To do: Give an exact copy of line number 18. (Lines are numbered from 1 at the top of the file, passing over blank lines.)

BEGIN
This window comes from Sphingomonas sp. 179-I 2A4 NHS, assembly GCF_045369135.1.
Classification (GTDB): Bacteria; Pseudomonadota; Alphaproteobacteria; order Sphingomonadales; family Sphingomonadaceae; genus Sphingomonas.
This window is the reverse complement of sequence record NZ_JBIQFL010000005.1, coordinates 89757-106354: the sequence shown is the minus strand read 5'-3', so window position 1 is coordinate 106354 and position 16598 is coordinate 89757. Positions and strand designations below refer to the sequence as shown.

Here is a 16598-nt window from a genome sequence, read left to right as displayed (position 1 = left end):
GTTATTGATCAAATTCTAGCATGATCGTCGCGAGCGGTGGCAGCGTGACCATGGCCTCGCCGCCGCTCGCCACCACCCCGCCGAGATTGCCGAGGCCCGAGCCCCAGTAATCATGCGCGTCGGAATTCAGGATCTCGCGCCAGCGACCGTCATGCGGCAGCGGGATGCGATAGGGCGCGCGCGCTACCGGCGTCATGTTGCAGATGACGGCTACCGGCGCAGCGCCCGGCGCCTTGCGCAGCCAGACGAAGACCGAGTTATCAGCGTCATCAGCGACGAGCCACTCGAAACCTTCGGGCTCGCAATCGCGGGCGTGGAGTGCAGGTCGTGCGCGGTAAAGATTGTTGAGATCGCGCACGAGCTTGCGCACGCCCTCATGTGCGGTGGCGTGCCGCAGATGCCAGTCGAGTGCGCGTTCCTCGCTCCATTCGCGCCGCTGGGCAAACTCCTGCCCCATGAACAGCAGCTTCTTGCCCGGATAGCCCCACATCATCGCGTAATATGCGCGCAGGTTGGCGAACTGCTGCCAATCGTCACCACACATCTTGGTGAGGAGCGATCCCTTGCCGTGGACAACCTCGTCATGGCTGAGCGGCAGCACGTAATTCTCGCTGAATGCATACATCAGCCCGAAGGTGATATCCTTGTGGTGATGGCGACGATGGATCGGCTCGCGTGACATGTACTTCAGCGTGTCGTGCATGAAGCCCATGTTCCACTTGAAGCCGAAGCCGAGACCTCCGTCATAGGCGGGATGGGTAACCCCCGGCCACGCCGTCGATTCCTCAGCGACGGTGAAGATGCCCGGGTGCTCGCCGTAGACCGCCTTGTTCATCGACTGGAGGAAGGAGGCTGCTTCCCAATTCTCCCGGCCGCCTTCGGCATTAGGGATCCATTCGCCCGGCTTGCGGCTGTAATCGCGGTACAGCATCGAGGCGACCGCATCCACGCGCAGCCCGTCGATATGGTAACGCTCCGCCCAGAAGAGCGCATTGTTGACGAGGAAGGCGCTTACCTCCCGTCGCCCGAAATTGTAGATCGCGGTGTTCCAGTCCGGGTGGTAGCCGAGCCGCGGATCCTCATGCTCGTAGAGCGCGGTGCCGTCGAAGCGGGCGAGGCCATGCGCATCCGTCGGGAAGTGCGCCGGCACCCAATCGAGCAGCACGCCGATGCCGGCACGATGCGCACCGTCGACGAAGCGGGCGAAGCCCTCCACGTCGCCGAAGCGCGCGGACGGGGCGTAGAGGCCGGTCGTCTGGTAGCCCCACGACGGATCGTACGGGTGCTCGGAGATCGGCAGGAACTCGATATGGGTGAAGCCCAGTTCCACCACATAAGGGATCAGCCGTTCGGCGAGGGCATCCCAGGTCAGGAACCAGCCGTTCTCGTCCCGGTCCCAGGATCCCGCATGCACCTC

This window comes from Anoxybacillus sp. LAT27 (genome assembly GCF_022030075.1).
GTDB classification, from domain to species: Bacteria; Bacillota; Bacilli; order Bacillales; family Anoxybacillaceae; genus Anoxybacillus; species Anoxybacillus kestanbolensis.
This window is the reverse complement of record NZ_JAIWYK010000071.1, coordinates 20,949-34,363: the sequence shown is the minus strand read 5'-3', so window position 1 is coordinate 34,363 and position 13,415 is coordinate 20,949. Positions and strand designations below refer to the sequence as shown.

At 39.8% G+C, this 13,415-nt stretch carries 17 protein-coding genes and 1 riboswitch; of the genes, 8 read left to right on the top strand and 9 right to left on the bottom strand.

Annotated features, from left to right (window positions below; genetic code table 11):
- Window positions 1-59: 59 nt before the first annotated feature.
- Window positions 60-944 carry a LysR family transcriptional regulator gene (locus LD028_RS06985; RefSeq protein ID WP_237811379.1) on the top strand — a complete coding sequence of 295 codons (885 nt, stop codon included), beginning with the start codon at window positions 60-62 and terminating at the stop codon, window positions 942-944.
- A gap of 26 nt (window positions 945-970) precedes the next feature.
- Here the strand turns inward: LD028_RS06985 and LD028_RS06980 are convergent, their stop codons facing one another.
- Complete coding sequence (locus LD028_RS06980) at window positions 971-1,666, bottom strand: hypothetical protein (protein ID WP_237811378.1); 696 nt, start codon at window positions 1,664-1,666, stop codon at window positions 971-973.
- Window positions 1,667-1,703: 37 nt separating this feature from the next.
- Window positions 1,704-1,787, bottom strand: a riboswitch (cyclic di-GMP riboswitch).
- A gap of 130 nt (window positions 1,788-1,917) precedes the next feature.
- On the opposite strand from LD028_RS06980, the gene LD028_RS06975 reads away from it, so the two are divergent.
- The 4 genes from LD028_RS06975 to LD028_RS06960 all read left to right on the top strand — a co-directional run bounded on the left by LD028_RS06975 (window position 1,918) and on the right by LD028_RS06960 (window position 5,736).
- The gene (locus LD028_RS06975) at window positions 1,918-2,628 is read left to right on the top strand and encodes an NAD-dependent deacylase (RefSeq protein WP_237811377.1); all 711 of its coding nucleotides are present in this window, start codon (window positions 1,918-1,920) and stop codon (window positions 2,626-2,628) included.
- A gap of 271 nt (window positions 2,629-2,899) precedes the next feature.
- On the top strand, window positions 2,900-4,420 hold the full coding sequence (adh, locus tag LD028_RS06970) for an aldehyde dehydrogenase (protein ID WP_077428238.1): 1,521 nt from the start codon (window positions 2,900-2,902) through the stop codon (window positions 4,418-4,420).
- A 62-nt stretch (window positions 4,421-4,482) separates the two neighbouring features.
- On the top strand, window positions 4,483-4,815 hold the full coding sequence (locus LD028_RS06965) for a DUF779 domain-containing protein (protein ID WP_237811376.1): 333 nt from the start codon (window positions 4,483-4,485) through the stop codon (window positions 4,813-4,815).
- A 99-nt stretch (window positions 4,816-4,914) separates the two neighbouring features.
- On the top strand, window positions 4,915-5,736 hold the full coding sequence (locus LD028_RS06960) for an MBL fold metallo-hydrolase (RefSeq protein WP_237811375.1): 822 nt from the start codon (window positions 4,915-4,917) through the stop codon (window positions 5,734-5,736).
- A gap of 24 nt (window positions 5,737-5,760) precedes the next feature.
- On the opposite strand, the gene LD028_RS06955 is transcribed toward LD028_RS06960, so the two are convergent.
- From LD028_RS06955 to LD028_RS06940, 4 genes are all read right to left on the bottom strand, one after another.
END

- A gap of 130 nt (window positions 1,788-1,917) precedes the next feature.